The Point: RCTC Annual Report showcases transportation project delivery, public transit, environmental protection, and more

It was a year marked by major investments in highway, road, public transit, and the environment like none other in RCTC’s 46-year history. This progress is highlighted in the 2022 Annual Report presented to the RCTC Commission on February 8.

Our transportation network safely connects Riverside County’s diverse communities, offers mobility choices, improves traffic operations, and streamlines the movement of goods, all of which help residents make important connections to school, work, family, friends, and things that matter most.

During 2022, RCTC invested $879 million in construction activity with support for 10,513 construction jobs. Five highway projects opened – the 91 Corridor Operations Project in Corona, the I-15 Railroad Canyon Road Interchange in Lake Elsinore, the Route 60 Truck Lanes in Riverside County’s Badlands between Beaumont and Moreno Valley, the I-15 Interim Corridor Operations Project in Corona, and the I-215 Placentia Avenue Interchange in Perris (shown below). Construction also continued on the 15/91 Express Lanes Connector Project in Corona.

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At the local level, RCTC allocated $126 million in Measure A funding for 248 road projects countywide. Measure A is the twice voter-approved half-cent sales tax dedicated to transportation improvements in Riverside County.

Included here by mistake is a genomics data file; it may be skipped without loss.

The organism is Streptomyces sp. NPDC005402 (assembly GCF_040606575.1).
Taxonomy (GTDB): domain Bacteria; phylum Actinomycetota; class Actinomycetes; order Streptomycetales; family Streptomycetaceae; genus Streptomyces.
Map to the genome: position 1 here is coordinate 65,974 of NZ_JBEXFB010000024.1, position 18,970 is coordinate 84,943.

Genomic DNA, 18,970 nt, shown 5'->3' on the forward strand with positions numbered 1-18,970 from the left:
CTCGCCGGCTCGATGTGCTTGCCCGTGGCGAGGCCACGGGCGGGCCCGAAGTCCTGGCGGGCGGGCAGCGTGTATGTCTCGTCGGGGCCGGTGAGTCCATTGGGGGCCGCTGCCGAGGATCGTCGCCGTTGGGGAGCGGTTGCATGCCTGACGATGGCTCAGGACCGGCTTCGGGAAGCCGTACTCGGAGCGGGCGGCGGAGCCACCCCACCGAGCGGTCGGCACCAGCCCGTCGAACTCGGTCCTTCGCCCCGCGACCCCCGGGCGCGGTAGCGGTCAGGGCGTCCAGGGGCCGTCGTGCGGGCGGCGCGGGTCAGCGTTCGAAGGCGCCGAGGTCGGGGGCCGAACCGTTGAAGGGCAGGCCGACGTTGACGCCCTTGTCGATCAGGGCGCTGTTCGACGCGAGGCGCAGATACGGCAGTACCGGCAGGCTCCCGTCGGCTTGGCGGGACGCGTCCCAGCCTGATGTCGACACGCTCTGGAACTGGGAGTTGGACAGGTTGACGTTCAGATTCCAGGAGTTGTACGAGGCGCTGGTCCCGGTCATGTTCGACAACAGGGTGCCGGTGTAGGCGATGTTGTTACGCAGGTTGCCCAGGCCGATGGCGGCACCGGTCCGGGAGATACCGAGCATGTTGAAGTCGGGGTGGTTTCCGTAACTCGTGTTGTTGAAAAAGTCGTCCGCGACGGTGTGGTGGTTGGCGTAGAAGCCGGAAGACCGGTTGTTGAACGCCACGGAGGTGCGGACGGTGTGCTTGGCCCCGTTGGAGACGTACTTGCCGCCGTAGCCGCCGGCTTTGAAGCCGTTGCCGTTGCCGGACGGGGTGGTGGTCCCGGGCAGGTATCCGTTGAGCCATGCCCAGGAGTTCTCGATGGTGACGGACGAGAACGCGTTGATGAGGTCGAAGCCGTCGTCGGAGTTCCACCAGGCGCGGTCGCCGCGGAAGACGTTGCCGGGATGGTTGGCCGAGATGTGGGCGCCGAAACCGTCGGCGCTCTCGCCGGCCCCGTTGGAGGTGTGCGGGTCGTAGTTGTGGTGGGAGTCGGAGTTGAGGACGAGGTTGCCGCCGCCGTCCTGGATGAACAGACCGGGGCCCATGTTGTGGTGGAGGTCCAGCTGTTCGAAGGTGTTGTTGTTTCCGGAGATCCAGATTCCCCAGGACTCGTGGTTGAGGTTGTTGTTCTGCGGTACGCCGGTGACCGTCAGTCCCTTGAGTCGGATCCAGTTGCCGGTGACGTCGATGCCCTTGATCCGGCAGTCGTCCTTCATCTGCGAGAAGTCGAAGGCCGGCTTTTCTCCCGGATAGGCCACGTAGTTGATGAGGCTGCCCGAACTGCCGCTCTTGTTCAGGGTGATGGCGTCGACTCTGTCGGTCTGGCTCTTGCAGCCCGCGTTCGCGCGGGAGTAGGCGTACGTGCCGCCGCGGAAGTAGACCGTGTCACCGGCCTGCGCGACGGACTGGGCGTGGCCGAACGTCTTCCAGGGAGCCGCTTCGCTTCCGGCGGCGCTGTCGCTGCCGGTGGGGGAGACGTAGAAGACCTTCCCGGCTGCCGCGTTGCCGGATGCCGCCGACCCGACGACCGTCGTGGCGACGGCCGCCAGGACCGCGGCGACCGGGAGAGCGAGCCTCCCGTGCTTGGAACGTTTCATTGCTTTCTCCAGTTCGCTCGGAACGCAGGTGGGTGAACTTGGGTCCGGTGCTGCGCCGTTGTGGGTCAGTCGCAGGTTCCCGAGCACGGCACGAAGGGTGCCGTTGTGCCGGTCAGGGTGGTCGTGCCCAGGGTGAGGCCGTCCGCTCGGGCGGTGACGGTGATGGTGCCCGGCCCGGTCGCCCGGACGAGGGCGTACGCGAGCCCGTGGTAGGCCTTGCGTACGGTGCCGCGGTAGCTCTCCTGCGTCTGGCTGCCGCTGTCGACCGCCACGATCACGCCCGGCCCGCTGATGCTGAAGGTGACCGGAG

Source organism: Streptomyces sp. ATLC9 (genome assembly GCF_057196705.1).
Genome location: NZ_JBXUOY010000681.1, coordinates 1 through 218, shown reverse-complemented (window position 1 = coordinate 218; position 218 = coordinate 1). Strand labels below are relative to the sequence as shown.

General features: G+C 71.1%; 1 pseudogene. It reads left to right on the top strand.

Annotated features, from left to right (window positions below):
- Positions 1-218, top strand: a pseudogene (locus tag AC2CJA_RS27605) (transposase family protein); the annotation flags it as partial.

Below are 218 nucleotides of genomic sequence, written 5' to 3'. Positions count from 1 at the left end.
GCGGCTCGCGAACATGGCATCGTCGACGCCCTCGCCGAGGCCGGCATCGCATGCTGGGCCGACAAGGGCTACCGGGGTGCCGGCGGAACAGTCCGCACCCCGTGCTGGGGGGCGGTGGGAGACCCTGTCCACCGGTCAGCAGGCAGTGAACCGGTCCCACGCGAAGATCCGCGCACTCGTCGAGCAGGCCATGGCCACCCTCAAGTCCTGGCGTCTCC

Public transit was an ongoing focus in 2022. RCTC unanimously approved the program-level environmental documents for the proposed Coachella Valley Rail passenger train service between Los Angeles and the Coachella Valley, a significant milestone for this long-range project. Efforts are under way to secure grant funding for a more in-depth project-level environmental review that could lead to future construction. Construction began on improvements to the Moreno Valley/March Field Metrolink Station in Riverside, and RCTC received $25 million toward costs to upgrade freight tracks to meet the standards for passenger rail, allowing an additional set of tracks for the 91/Perris Valley Line. RCTC also completed 25 other Metrolink station maintenance projects and continued to help fund seven local bus systems and 15 specialized transit services across the county.

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In addition to highway, road, and rail projects, RCTC provides commuter assistance. Our Freeway Service Patrol program aided 63,550 stranded motorists during the past year by jump-starting batteries, fixing flat tires, conducting other minor roadside repairs, or towing vehicles to CHP-approved locations. RCTC also encourages motorists to share rides, increasing its $2 per day incentive to $5 per day last year. The IE Commuter program supported 592 employers with ridesharing programs and provided subsidies to 40 vanpools, reducing 55,650 single occupancy trips and 7.2 million pounds of vehicle emissions.

Vehicle emission reduction is just one way that RCTC helps the environment. As the managing agency for the Western Riverside County Regional Conservation Authority, RCTC supported efforts that added 2,445 acres of protected habitat toward the overall goal of preserving 500,000 acres. This habitat benefits 146 native animal and plant species.

Read more about RCTC’s 2022 work and accomplishments in our Annual Report infographic and watch for our video series coming soon.